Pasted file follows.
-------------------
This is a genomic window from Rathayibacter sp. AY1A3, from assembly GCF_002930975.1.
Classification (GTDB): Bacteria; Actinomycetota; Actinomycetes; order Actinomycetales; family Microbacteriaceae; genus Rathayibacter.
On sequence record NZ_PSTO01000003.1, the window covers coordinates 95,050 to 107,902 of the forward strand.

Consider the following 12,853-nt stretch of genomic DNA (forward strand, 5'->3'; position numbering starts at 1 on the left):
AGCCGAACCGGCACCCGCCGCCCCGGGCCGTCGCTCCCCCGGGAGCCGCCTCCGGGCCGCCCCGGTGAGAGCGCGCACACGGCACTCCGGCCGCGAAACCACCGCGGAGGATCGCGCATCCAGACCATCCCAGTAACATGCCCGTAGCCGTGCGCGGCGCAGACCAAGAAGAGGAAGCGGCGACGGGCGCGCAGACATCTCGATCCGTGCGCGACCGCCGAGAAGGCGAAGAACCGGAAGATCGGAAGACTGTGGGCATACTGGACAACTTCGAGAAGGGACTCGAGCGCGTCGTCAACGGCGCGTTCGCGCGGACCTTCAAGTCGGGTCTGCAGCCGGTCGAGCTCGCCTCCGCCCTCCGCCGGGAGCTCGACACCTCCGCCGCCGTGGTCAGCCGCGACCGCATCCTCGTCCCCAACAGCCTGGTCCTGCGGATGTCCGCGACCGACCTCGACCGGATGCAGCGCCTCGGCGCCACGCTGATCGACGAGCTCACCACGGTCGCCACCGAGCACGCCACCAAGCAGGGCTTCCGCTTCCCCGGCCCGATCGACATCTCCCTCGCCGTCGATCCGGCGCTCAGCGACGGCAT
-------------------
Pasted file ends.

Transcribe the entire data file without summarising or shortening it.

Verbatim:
This is a genomic window from Rathayibacter sp. AY1A3, from assembly GCF_002930975.1.
Classification (GTDB): Bacteria; Actinomycetota; Actinomycetes; order Actinomycetales; family Microbacteriaceae; genus Rathayibacter.
On sequence record NZ_PSTO01000003.1, the window covers coordinates 95,050 to 107,902 of the forward strand.

Consider the following 12,853-nt stretch of genomic DNA (forward strand, 5'->3'; position numbering starts at 1 on the left):
AGCCGAACCGGCACCCGCCGCCCCGGGCCGTCGCTCCCCCGGGAGCCGCCTCCGGGCCGCCCCGGTGAGAGCGCGCACACGGCACTCCGGCCGCGAAACCACCGCGGAGGATCGCGCATCCAGACCATCCCAGTAACATGCCCGTAGCCGTGCGCGGCGCAGACCAAGAAGAGGAAGCGGCGACGGGCGCGCAGACATCTCGATCCGTGCGCGACCGCCGAGAAGGCGAAGAACCGGAAGATCGGAAGACTGTGGGCATACTGGACAACTTCGAGAAGGGACTCGAGCGCGTCGTCAACGGCGCGTTCGCGCGGACCTTCAAGTCGGGTCTGCAGCCGGTCGAGCTCGCCTCCGCCCTCCGCCGGGAGCTCGACACCTCCGCCGCCGTGGTCAGCCGCGACCGCATCCTCGTCCCCAACAGCCTGGTCCTGCGGATGTCCGCGACCGACCTCGACCGGATGCAGCGCCTCGGCGCCACGCTGATCGACGAGCTCACCACGGTCGCCACCGAGCACGCCACCAAGCAGGGCTTCCGCTTCCCCGGCCCGATCGACATCTCCCTCGCCGTCGATCCGGCGCTCAGCGACGGCAT